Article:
Princip was nineteen years old at the time and too young to receive the death penalty, as he was twenty-seven days short of the twenty-year minimum age limit required by Habsburg Law.[28] Instead, he received the maximum sentence of twenty years in prison.[29]

Imprisonment and death

Princip was held in solitary confinement, chained to the wall, at the Terezín fortress.[30] He lived in harsh conditions which were worsened by the war, and contracted tuberculosis.[27] His body had become wracked by skeletal tuberculosis that ate away his bones so badly that his right arm had to be amputated.[28] In January 1916, Princip unsuccessfully attempted to hang himself with a towel.[31] From February to June 1916, Princip met with Martin Pappenheim, a psychiatrist in the Austro-Hungarian army, four times.[31] Pappenheim wrote that Princip believed the World War would not have failed to come, independent of his actions, but that he cannot believe the World War was a consequence of the assassination and "cannot feel himself responsible for the catastrophe."[30]

Gavrilo Princip died on 28 April 1918, three years and ten months after the assassination. At the time of his death, weakened by malnutrition and disease, he weighed around 40 kilograms (88 lb; 6 st 4 lb).[32]

Fearing his bones might become relics for Slavic nationalists, Princip's prison guards secretly took the body to an unmarked grave, but a Czech soldier assigned to the burial remembered the location, and in 1920 Princip and the other "Heroes of Vidovdan" were exhumed and brought to Sarajevo, where they were buried together beneath a chapel "built to commemorate for eternity our Serb heroes" at the Saint Archangels Cemetery[33] which includes a citation from the Montenegrin poet Njegoš: "Blessed is he who lives forever. He had something to be born for."[34]


Princip's legacy is still disputed. He is celebrated as a hero by Serbs but regarded as a terrorist by many Bosniaks.[35]

In socialist Yugoslavia, Gavrilo Princip was venerated as a national hero and a freedom fighter who fought to liberate all the peoples of Yugoslavia from Austrian rule;[36] however in the modern day, many Croats and Bosniaks have now expressed viewpoints characterizing Princip as a murderer.[36] Asim Sarajlic, a senior MP of the Bosniak nationalist Party of Democratic Action, stated that Princip brought an end to "a golden era of history under Austrian rule" and that "we are strongly against the mythology of Princip as a fighter of freedom."[36]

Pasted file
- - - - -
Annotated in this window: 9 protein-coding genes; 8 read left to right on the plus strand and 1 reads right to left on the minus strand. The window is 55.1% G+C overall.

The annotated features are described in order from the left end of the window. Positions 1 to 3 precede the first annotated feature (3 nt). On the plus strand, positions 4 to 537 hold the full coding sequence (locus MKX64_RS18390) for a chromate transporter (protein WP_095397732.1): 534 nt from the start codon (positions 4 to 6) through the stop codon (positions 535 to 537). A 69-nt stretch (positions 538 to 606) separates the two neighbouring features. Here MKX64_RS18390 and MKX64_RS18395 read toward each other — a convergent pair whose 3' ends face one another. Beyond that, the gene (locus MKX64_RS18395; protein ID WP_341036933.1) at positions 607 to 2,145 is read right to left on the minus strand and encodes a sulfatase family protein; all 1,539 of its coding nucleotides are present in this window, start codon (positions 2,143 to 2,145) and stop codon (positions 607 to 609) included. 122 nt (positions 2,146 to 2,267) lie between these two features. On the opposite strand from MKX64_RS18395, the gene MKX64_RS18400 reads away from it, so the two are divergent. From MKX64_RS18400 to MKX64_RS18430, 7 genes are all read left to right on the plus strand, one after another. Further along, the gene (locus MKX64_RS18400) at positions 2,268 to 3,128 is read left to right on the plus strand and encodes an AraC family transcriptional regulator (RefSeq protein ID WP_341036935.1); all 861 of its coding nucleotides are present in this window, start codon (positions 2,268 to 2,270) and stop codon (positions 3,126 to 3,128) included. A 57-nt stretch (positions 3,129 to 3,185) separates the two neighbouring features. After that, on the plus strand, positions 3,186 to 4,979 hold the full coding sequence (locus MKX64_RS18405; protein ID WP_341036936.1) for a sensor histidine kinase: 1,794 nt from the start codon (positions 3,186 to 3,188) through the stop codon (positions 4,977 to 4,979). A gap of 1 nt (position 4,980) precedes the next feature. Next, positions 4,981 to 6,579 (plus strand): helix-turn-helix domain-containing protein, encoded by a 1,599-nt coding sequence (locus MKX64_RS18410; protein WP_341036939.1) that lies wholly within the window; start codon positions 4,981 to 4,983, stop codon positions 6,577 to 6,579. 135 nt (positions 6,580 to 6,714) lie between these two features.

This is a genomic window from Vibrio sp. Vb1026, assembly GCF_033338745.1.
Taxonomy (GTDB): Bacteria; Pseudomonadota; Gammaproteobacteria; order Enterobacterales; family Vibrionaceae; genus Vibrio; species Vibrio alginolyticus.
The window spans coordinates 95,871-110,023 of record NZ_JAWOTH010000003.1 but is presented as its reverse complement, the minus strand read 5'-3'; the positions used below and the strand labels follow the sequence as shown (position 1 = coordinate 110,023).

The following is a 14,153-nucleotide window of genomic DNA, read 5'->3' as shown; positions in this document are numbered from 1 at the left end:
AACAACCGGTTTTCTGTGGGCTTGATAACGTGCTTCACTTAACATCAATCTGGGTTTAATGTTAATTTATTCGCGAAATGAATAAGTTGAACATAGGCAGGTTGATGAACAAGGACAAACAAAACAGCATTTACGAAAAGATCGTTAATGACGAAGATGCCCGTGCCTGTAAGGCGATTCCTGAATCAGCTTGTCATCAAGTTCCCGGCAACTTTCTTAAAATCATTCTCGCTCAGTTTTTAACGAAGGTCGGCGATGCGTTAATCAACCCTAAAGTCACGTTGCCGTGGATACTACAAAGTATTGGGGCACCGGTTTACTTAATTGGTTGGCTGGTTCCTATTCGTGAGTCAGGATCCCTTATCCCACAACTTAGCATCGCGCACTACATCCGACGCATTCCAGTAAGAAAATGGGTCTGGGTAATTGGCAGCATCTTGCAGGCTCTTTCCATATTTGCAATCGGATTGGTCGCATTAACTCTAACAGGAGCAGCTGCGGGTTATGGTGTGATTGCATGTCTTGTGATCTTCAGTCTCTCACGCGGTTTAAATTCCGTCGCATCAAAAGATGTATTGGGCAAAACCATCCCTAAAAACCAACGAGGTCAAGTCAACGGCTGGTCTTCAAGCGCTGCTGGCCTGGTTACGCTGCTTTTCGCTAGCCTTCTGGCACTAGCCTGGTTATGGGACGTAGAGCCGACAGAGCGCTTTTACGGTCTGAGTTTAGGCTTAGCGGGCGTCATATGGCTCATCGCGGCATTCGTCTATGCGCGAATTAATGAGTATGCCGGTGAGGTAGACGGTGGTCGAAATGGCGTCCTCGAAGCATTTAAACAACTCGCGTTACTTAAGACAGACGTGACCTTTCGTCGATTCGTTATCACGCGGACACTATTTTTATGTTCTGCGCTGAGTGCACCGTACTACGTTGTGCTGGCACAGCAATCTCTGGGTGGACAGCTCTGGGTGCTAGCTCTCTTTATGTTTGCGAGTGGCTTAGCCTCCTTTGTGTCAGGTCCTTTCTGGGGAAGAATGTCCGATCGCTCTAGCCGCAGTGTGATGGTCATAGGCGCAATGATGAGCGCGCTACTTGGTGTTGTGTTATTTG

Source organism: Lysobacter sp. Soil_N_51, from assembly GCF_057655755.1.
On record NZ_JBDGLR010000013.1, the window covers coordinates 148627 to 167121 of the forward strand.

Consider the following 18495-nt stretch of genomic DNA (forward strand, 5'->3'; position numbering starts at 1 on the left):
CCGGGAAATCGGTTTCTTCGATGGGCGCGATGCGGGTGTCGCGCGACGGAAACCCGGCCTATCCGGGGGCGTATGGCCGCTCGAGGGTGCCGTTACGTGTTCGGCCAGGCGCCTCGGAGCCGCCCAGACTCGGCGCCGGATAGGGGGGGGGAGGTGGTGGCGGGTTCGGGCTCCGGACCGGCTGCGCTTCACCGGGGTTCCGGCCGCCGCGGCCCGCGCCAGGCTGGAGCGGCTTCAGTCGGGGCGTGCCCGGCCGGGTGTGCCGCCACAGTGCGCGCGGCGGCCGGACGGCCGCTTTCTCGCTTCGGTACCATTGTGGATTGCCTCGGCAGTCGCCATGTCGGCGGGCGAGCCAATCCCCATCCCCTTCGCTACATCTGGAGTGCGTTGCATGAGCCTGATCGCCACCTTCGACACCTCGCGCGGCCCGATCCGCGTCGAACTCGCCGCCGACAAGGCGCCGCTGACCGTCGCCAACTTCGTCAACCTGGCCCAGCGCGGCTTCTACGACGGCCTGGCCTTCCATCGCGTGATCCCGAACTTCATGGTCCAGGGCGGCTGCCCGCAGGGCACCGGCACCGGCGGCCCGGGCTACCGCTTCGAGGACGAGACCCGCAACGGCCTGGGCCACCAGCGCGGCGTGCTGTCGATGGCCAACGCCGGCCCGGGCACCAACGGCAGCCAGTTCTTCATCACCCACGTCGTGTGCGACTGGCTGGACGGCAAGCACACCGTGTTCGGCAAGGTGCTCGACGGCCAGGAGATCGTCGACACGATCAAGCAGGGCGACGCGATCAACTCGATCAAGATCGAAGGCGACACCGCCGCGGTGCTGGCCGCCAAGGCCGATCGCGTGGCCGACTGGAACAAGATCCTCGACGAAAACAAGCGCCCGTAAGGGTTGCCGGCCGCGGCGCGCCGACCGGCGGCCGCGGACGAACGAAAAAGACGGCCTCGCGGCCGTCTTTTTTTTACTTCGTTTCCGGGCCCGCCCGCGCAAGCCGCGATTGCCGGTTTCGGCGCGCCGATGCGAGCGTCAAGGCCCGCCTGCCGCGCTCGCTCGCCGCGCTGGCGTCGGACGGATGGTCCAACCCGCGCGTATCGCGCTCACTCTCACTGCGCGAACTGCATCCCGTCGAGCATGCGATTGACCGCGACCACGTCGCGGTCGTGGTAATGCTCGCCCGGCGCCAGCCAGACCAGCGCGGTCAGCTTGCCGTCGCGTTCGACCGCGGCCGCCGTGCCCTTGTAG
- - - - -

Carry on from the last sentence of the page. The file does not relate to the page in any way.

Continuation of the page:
However, Serbs continue to venerate his memory, with Nenad Samardžija, governor of East Sarajevo, saying that the assassination was not a terrorist act but "a movement of young people who wanted to liberate themselves from colonial slavery."[37]

Memorials and commemoration

The house where Princip lived in Sarajevo was destroyed during World War I. After the war, it was rebuilt as a museum in the Kingdom of Yugoslavia. Yugoslavia was conquered by Germany in 1941 and Sarajevo became part of the Independent State of Croatia. The Croatian Ustaše destroyed the house again. After the establishment of Communist Yugoslavia in 1944, the house of Gavrilo Princip became a museum again and there was another museum dedicated to him within the city of Sarajevo.[34] During the Yugoslav Wars of the 1990s, the house of Gavrilo Princip was destroyed and then rebuilt for the third time in 2015.[38]

Princip's pistol was confiscated by the authorities and eventually given, along with the Archduke's bloody undershirt, to Anton Puntigam, a Jesuit priest who was a close friend of the Archduke and had given the Archduke and his wife their last rites. The pistol and shirt remained in the possession of the Austrian Jesuits until they were offered on long-term loan to the Museum of Military History in Vienna in 2004. It is now part of the permanent exhibition there.[39]

There have been many short-lived memorials to Gavrilo Princip.[40] In 1917, a pillar was constructed at the corner of where the assassination took place. It was destroyed the following year.[40] In the 1940s, a plaque commemorating Princip was removed when the German Army invaded,[40] and after World War II, a new plaque went up which incorrectly claimed that "Gavrilo Princip threw off the German occupiers."[40] During the Bosnian War, embossed footprints marking where Princip fired the fatal shots were torn out.[40]